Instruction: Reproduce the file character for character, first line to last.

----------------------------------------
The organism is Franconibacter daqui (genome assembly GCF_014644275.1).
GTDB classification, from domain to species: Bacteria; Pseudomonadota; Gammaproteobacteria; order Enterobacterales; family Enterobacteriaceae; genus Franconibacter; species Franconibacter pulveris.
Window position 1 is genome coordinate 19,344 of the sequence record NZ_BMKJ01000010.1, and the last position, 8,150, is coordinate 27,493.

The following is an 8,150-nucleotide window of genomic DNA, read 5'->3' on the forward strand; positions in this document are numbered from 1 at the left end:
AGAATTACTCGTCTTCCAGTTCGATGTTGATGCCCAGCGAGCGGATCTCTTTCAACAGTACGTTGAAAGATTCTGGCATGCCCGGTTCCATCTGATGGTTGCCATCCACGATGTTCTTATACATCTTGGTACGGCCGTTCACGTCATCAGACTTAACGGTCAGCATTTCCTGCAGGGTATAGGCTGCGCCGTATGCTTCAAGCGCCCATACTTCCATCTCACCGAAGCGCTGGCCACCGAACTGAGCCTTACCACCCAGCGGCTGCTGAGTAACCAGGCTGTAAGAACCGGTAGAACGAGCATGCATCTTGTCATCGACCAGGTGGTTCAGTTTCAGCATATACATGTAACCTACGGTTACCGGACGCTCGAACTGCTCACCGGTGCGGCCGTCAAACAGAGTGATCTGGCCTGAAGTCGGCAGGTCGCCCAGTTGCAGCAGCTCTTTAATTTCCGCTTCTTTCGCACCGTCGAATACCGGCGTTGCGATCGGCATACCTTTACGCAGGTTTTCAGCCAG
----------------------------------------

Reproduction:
The organism is Franconibacter daqui (genome assembly GCF_014644275.1).
GTDB classification, from domain to species: Bacteria; Pseudomonadota; Gammaproteobacteria; order Enterobacterales; family Enterobacteriaceae; genus Franconibacter; species Franconibacter pulveris.
Window position 1 is genome coordinate 19,344 of the sequence record NZ_BMKJ01000010.1, and the last position, 8,150, is coordinate 27,493.

The following is an 8,150-nucleotide window of genomic DNA, read 5'->3' on the forward strand; positions in this document are numbered from 1 at the left end:
AGAATTACTCGTCTTCCAGTTCGATGTTGATGCCCAGCGAGCGGATCTCTTTCAACAGTACGTTGAAAGATTCTGGCATGCCCGGTTCCATCTGATGGTTGCCATCCACGATGTTCTTATACATCTTGGTACGGCCGTTCACGTCATCAGACTTAACGGTCAGCATTTCCTGCAGGGTATAGGCTGCGCCGTATGCTTCAAGCGCCCATACTTCCATCTCACCGAAGCGCTGGCCACCGAACTGAGCCTTACCACCCAGCGGCTGCTGAGTAACCAGGCTGTAAGAACCGGTAGAACGAGCATGCATCTTGTCATCGACCAGGTGGTTCAGTTTCAGCATATACATGTAACCTACGGTTACCGGACGCTCGAACTGCTCACCGGTGCGGCCGTCAAACAGAGTGATCTGGCCTGAAGTCGGCAGGTCGCCCAGTTGCAGCAGCTCTTTAATTTCCGCTTCTTTCGCACCGTCGAATACCGGCGTTGCGATCGGCATACCTTTACGCAGGTTTTCAGCCAG